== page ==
New pensions flexibility – but watch out for the taxman

Staff at Bingham-Woods independent financial advisors, Spalding. Photo by Tim Wilson.
Staff at Bingham-Woods independent financial advisors, Spalding. Photo by Tim Wilson.
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According to an Ipsos Mori poll, about 12 per cent of people able to make use of new pension freedoms plan to cash their entire pension pot in one go.

From April 2015, anyone over 55 can withdraw their pension pot, with 25 per cent of it coming as a tax-free lump sum and the remaining 75 per cent taxed at the highest marginal rate.
Investment firm Hargreaves Lansdown, who commissioned the poll, estimates that £1.6 billion of income tax revenues will be generated by people withdrawing their pension funds and then being taxed at the marginal rate. 
The poll asked adults aged 45-65 in what ways they planned to use their pension freedoms.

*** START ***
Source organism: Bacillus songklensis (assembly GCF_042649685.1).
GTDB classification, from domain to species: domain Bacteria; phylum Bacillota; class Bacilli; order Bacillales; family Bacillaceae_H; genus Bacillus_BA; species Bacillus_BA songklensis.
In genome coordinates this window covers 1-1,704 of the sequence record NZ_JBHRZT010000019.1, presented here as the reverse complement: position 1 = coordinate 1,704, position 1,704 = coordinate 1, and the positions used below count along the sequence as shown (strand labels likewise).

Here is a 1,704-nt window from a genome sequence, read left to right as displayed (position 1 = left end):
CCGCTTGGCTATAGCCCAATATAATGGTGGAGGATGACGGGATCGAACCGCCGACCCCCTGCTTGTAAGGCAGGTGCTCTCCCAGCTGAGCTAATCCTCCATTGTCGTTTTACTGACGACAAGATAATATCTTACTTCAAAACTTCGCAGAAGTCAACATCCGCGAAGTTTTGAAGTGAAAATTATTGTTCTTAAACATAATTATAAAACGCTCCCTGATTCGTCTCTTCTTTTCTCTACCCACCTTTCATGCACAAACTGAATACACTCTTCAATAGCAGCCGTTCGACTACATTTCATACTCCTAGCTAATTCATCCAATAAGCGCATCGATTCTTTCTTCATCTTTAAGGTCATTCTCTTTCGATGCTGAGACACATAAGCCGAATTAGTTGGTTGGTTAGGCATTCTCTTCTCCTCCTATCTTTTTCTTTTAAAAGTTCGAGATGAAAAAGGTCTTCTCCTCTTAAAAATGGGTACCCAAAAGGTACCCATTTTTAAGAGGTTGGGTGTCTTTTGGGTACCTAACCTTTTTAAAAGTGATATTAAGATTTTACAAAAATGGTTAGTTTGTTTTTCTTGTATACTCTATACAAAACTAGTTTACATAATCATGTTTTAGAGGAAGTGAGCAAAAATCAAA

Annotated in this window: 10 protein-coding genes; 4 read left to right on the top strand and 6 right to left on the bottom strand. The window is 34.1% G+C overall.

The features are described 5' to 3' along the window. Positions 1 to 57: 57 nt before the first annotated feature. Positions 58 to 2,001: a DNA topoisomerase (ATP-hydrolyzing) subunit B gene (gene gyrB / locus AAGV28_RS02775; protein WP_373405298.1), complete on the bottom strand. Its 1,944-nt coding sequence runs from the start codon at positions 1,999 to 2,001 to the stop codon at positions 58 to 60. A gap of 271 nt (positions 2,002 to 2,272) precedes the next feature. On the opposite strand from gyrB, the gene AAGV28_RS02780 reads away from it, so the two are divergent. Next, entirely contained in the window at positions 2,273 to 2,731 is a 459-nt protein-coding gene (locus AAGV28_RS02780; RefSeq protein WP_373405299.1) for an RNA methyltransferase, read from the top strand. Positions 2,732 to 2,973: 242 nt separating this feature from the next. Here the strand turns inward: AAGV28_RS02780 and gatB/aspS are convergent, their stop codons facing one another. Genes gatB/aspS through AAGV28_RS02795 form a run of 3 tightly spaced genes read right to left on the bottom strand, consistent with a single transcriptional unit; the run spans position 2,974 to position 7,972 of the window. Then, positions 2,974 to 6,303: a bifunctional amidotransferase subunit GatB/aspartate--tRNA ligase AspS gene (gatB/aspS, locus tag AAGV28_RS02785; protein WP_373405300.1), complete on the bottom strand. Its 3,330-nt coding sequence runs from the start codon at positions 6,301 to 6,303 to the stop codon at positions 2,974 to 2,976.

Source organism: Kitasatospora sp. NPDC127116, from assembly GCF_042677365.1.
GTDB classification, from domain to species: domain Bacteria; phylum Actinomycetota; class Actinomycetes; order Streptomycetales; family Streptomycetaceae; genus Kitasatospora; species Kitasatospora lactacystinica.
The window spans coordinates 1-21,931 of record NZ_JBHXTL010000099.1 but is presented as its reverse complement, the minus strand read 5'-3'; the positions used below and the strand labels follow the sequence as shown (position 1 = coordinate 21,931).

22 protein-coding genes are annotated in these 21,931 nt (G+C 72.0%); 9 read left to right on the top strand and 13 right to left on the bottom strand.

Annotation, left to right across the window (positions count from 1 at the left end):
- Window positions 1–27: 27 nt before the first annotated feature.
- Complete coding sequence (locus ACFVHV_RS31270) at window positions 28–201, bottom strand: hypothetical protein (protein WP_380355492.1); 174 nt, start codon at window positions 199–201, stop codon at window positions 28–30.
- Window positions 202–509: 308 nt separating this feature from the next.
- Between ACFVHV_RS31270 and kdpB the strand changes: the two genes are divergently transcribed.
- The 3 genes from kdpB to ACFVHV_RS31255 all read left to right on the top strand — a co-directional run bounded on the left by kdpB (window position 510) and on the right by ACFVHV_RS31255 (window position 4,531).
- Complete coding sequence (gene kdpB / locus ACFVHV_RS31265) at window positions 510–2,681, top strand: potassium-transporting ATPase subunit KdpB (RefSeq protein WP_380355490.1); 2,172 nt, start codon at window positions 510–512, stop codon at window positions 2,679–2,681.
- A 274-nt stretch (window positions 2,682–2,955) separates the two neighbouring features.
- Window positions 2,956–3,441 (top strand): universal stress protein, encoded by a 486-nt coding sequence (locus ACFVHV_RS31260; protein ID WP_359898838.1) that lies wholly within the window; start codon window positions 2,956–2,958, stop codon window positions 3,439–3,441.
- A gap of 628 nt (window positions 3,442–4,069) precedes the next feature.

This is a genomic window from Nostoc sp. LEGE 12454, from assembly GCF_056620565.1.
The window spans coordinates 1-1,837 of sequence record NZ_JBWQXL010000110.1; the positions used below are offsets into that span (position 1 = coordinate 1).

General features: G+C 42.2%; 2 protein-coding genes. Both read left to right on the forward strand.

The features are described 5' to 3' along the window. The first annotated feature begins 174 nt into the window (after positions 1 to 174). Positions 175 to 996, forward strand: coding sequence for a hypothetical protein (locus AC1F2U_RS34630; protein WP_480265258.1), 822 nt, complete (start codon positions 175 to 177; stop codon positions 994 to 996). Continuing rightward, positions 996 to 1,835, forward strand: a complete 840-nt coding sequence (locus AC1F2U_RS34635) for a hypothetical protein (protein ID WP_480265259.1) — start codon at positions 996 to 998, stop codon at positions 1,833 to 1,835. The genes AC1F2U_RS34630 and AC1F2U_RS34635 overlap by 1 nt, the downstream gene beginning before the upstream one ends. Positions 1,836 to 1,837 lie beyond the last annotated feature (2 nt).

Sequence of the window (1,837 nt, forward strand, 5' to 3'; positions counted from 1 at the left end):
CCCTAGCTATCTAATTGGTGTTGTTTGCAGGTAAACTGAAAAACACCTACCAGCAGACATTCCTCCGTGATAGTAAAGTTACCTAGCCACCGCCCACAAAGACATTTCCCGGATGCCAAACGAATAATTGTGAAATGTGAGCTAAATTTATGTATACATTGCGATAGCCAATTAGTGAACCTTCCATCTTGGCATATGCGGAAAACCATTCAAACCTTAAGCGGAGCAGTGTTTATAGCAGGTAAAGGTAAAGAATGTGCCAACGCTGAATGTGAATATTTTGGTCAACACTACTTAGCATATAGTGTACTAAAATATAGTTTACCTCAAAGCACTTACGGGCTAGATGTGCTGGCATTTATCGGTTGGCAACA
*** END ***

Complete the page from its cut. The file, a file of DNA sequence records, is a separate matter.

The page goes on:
Of those that said they would, 23 per cent would save their pension fund, 22 per cent would live off it and 21 per cent would use some to fund a holiday.
Property investment also came high on the list with 16 per cent support, while 13 per cent planned to use their pension to pay off debts. 
However, only 4 per cent planned to reinvest the pension cash into ISAs.
Tom McPhail, head of pension research at Hargreaves Lansdown, said: “The Chancellor has effectively engineered a tax windfall for the government from unsuspecting pension investors.
“There is an urgent need for the Government to think again about how to effectively regulate these new freedoms. 
“We want investors to take responsibility for and to engage with their savings, but we don’t want them paying unnecessary tax bills or running out of money.” 
In his 2014 Budget, Chancellor George Osborne announced that “no one will have to buy an annuity”, ushering in a raft of reforms which make it possible to withdraw pension funds and only be taxed at the marginal rate of income tax, rather than a possible 55 per cent tax rate.

Money Matters by Scott Woods.

Money Matters by Scott Woods.